According to the US Centers for Disease Control and Prevention, deli meat and cheese have been linked to a deadly outbreak of listeria in six states.
In order to prevent listeria infection from causing severe illness, pregnant women, the elderly, and people with weakened immune systems should not eat meat or cheese from any deli counter without first reheating it “steaming hot.”
According to reports from six states, 16 cases of infection and 13 hospitalizations have been reported. According to the Centers for Disease Control and Prevention, one person died and another became ill while pregnant and lost their baby.
New York has reported seven listeria infections, Maryland has reported three, Illinois has reported two, Massachusetts has reported two, California has reported one, and New Jersey has reported one. Among the infected, the average age was 74, with a range of 38 to 92. Among those who became ill, more than half were males.
According to the CDC, the majority of those identified in the outbreak are Eastern European or speak Russian, which is investigating why these groups seem to be disproportionately affected.
Some infected people may have recovered without medical treatment, so their cases have gone unreported. According to the CDC, “the true number of sick people in this outbreak is likely higher than the number reported, and the outbreak may not only be concentrated in states with known illnesses.”
Five of the seven people who fell ill purchased deli meat or cheese from NetCost Market, a chain selling international foods, according to the CDC. Their reports have indicated that people in other states were sickened after purchasing meat or cheese from another deli.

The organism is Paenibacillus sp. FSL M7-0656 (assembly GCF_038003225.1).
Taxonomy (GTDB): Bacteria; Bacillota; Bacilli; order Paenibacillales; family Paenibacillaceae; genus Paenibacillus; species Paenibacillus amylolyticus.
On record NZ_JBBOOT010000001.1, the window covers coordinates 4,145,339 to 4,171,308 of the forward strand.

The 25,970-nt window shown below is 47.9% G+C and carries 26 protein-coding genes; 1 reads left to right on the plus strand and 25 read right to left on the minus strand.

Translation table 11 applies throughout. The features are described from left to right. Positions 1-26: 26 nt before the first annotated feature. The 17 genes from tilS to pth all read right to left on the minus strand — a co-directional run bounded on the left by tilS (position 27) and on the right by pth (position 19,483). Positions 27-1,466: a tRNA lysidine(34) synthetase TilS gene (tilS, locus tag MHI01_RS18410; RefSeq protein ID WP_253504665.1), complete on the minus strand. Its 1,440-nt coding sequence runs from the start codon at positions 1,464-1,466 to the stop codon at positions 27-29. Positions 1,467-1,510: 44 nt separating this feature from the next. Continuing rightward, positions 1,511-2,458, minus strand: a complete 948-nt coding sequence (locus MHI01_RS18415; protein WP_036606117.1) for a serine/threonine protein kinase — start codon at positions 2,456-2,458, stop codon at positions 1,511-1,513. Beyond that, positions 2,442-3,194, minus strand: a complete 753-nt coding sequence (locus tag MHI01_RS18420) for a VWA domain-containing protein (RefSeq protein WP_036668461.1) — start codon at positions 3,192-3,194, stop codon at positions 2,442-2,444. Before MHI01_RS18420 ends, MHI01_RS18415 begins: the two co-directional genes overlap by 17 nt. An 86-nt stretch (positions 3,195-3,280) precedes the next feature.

The CDC warns that deli counters and food processing facilities are common sources of infection because listeria can easily spread between food and equipment and can be difficult to eradicate.
In the event that you have purchased deli cheese or meat, the FDA recommends cleaning your refrigerator with hot, soapy water after removing any containers or surfaces that were touched by the product.
“Call your healthcare provider right away if you have any symptoms of severe Listeria illness after eating meat or cheese from a deli,” warned the CDC.
Listeria symptoms usually appear within four weeks of infection, but they can take up to 70 days to appear. It is not uncommon for diarrhea or other gastrointestinal symptoms to be the first signs of infection. The symptoms of this condition include headaches, stiff necks, fevers, muscle pain, confusion, loss of balance, and convulsions.
Listeria is the third leading cause of food poisoning deaths in the United States, especially among pregnant women and older adults.
The risk is especially high for pregnant women. According to CDC data, pregnant Hispanic women are 10-fold more likely to contract listeria, and pregnant Cuban women are 24-fold more likely.
A pregnant woman may only show flu-like symptoms, but infection poses a high risk to her developing fetus. It is possible to have a miscarriage, a premature birth, or a stillbirth due to an infection during pregnancy. A newborn with listeria infection may suffer blood infections, meningitis, and other potentially life-threatening complications.
There are antibiotics available for treating infections caused by listeria.